For one thing, most playoff teams wouldn't have a Scutaro in the starting lineup. For another, big-city fans don't have the same connection to each other, forged over many long nights, summer after summer, when they had battled Yankees or Red Sox fans trying to take dominion over their park.
The real beauty of this series may be lost on a lot of people, especially the ones tabulating TV ratings. For anyone who insists on a blockbuster, the joy of the ALCS went home and packed for winter with the Yankees. But for those who enjoy the manifold little pleasures of baseball, the folks who'd rather witness a country wedding than Donald Trump's Gatsby-esque nuptials to another supermodel of the moment, Detroit and Oakland make a perfect couple.
The drama begins on the mound. Can Barry Zito match his calm mastery from Game 1 of the Division Series, proving that he is a genuine ace? He has been designated as Oakland's top pitcher for two seasons now, ever since the team traded away his Big Three brethren, Tim Hudson and Mark Mulder, but he still hasn't convinced the rest of the world that he ranks among the very elite.
If he had a 90-mph fastball and fewer actual credentials, Zito might have more believers. But his craftsmanship can make a much stronger impression at this time of year, and winning two games against the Tigers would update his image, from goofy character to bona fide star.
The everyday lineups aren't nearly so exciting, and that's what makes them so interesting. Frank Thomas and Pudge Rodriguez are big names, and after them come a bunch of guys who simply play good ball together. Unlike the Tigers and their 119-loss heritage from 2003, the A's have been winning for a while. But when they first started contending, back in the late '90s, their brand of baseball wasn't especially appealing. In the outfield, the A's basically stationed a bunch of DHs and hoped they would occasionally use their gloves in a way that didn't qualify the telecasts for a parental advisory.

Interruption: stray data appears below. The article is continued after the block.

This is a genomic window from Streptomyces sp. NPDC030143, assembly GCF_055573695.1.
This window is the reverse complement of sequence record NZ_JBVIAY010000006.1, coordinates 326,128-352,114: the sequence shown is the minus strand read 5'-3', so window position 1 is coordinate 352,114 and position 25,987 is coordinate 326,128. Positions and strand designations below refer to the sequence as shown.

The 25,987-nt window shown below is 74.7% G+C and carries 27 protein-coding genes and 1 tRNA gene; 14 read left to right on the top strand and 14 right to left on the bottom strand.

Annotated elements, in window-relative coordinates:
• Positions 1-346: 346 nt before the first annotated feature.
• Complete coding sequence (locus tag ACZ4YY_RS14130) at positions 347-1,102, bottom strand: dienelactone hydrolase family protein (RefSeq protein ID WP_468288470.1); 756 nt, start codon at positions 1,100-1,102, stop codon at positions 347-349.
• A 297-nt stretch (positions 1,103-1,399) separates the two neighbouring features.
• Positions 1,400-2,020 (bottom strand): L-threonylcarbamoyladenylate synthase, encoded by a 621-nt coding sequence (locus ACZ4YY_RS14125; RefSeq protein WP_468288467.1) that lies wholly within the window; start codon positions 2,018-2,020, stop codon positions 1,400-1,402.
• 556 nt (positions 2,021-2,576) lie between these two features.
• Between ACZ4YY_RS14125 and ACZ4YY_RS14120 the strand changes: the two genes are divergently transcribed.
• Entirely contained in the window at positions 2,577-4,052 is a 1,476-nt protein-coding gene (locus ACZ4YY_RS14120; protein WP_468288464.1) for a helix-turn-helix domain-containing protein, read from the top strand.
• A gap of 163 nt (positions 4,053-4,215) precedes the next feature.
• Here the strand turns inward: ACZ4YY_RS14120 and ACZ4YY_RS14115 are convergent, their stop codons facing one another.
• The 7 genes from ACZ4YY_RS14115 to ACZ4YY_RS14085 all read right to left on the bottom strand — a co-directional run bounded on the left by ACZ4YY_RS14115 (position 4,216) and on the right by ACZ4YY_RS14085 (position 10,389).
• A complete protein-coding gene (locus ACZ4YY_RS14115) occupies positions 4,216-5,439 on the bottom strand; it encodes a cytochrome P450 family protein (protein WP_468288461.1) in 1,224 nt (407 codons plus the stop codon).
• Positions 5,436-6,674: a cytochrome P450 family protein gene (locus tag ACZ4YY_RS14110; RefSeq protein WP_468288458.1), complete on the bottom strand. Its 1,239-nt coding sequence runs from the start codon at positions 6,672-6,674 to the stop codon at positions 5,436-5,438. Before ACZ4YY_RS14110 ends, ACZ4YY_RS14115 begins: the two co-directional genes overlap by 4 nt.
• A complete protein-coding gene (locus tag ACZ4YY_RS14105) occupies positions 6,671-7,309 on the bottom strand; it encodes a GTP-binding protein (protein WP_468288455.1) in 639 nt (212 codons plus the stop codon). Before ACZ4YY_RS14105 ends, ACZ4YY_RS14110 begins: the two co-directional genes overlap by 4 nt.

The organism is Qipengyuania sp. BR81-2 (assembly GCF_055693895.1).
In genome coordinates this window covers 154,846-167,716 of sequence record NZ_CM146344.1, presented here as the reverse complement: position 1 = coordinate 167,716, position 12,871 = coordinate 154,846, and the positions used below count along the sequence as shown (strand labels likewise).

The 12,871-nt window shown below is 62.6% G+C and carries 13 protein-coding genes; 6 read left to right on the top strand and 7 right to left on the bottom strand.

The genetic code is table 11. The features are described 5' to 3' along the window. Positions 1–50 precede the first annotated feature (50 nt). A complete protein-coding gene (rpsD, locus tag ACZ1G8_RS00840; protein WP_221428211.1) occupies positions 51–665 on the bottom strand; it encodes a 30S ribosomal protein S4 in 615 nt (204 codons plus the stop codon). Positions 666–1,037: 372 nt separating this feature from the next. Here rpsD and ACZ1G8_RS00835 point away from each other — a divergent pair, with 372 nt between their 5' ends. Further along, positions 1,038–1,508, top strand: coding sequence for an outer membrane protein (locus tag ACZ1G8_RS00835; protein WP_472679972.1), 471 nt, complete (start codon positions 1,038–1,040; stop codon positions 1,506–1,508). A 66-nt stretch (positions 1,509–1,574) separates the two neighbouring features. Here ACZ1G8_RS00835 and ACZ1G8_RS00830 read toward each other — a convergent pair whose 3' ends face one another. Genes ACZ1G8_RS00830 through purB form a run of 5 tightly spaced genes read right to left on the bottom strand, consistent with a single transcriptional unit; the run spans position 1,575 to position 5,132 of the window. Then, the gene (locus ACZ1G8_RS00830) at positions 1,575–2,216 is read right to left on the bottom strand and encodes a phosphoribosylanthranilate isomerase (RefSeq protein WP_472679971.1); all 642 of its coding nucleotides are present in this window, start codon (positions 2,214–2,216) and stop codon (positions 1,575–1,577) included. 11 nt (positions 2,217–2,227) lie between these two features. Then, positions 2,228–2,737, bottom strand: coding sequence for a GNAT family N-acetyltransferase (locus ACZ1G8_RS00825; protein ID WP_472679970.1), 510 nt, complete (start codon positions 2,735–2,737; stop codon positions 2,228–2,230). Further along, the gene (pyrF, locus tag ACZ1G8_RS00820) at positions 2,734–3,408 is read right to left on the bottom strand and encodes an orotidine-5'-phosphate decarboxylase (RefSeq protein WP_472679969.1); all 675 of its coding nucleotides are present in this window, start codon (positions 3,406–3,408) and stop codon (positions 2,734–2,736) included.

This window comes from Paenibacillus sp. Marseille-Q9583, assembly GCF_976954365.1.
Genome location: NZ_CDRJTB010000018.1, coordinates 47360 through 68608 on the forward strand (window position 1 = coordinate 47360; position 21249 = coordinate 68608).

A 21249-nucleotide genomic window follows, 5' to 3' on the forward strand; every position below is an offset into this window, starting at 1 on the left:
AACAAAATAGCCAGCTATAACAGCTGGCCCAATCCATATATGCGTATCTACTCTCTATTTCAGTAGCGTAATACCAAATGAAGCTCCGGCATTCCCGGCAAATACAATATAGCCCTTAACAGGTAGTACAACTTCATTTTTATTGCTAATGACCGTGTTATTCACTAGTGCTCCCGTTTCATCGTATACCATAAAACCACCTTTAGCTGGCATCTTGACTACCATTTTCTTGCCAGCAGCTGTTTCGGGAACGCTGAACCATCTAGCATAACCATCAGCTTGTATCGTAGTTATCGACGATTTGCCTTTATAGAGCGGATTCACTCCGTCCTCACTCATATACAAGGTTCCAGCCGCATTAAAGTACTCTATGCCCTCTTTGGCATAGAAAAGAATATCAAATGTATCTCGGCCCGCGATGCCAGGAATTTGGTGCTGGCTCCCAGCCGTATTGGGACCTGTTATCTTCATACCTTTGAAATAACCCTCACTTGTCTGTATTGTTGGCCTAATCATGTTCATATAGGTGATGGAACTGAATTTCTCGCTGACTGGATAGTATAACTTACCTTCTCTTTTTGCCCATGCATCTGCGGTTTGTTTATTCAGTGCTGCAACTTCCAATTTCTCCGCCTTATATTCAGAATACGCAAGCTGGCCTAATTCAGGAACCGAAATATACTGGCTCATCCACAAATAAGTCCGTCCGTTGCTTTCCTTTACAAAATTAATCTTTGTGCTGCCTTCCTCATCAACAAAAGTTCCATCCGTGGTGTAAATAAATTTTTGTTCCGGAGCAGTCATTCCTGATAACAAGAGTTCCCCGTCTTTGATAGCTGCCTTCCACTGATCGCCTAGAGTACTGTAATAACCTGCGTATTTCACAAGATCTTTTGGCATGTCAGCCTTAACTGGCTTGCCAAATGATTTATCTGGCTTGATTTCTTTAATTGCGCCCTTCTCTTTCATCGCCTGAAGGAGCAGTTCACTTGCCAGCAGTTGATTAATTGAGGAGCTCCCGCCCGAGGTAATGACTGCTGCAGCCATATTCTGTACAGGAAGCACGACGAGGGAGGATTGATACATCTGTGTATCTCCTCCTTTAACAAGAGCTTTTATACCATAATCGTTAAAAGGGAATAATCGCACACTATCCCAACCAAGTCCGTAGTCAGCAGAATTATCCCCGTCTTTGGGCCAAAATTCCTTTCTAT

The current three -- Jay Payton, Milton Bradley and Mark Kotsay -- all have the chops to play center field.
Payton is the quintessential 2006 Oakland Athletic. Acquired last season after he staged a quarrel with Red Sox manager Terry Francona to force a trade and get more playing time, he exasperates other teams, who tend to think they have escaped danger when they reach his spot in the lineup.
When Zito was asked whether any of his teammates had surprised him this year, he cited Payton.
"That guy came out, he was hitting a buck-fifty the first month or two, making fun of himself,'' Zito said. "He always stayed light-hearted, he always stayed loose. And man, he caught fire, he's just been going off.''
Third-base coach Ron Washington backed up Zito. "He was even making jokes about (Thomas) running the bases,'' Washington said. "Jay could have had more RBIs if Frank had been able to run faster earlier in the year, and he'd just laugh about it. 'Can we put him on skates out there? Maybe he could score on skates?' "
If they were the Yankees or Red Sox or even the Orioles, the same jokes could have twisted into a crisis. But those teams are long gone, and we are left with people who can't take themselves more seriously than the game.
Leyland set the tone for the next few days pretty well when he described his wife's attitude about Kotsay, a former charge of Leyland's from the Marlins days. "She just thinks he's the cutest thing ever,'' the Detroit manager said. He didn't say what she thought of the fan he kissed on Saturday.